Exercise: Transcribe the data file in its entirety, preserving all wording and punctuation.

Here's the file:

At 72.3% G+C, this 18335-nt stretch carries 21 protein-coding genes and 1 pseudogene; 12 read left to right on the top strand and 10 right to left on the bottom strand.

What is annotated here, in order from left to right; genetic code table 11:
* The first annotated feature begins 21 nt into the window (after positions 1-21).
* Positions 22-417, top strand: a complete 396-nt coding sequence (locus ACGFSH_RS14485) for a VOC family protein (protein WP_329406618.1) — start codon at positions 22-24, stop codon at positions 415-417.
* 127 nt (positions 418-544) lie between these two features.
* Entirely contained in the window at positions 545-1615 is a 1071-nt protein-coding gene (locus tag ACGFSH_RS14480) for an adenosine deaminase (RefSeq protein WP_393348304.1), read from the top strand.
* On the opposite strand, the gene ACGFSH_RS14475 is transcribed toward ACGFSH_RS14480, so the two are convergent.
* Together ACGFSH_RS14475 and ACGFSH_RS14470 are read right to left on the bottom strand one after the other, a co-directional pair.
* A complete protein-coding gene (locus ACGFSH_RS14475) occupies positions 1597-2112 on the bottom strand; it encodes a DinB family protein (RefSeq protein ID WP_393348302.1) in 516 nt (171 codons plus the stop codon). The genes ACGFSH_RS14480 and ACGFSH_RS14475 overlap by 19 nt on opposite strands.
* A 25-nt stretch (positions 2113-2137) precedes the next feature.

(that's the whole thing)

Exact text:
At 72.3% G+C, this 18335-nt stretch carries 21 protein-coding genes and 1 pseudogene; 12 read left to right on the top strand and 10 right to left on the bottom strand.

What is annotated here, in order from left to right; genetic code table 11:
* The first annotated feature begins 21 nt into the window (after positions 1-21).
* Positions 22-417, top strand: a complete 396-nt coding sequence (locus ACGFSH_RS14485) for a VOC family protein (protein WP_329406618.1) — start codon at positions 22-24, stop codon at positions 415-417.
* 127 nt (positions 418-544) lie between these two features.
* Entirely contained in the window at positions 545-1615 is a 1071-nt protein-coding gene (locus tag ACGFSH_RS14480) for an adenosine deaminase (RefSeq protein WP_393348304.1), read from the top strand.
* On the opposite strand, the gene ACGFSH_RS14475 is transcribed toward ACGFSH_RS14480, so the two are convergent.
* Together ACGFSH_RS14475 and ACGFSH_RS14470 are read right to left on the bottom strand one after the other, a co-directional pair.
* A complete protein-coding gene (locus ACGFSH_RS14475) occupies positions 1597-2112 on the bottom strand; it encodes a DinB family protein (RefSeq protein ID WP_393348302.1) in 516 nt (171 codons plus the stop codon). The genes ACGFSH_RS14480 and ACGFSH_RS14475 overlap by 19 nt on opposite strands.
* A 25-nt stretch (positions 2113-2137) precedes the next feature.